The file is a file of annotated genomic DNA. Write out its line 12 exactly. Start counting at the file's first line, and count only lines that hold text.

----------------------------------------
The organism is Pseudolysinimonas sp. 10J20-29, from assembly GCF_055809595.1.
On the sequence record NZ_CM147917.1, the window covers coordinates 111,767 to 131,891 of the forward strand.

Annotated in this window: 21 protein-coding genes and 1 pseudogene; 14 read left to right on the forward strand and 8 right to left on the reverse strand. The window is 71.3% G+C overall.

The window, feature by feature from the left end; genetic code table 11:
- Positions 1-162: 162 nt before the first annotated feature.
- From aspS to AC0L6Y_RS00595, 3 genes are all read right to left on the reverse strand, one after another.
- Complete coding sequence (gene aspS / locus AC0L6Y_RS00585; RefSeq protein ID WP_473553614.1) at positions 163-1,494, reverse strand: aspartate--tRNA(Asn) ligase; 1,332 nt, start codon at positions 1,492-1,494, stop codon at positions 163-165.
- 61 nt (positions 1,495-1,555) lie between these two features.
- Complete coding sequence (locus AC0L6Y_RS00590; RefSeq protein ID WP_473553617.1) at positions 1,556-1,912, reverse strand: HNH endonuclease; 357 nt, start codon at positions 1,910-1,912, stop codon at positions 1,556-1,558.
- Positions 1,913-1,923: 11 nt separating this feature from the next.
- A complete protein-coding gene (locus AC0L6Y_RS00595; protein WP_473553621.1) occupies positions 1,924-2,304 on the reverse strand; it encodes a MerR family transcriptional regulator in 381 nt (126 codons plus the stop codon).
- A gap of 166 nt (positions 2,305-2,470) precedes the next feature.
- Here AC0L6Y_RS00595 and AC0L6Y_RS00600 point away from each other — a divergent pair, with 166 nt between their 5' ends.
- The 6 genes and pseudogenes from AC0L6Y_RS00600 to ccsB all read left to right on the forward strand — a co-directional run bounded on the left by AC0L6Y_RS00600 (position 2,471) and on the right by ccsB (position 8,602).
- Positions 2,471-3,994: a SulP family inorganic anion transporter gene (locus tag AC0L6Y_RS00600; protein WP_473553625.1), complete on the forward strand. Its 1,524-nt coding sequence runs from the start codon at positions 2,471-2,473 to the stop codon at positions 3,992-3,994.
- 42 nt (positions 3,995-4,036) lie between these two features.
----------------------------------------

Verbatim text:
- A gap of 166 nt (positions 2,305-2,470) precedes the next feature.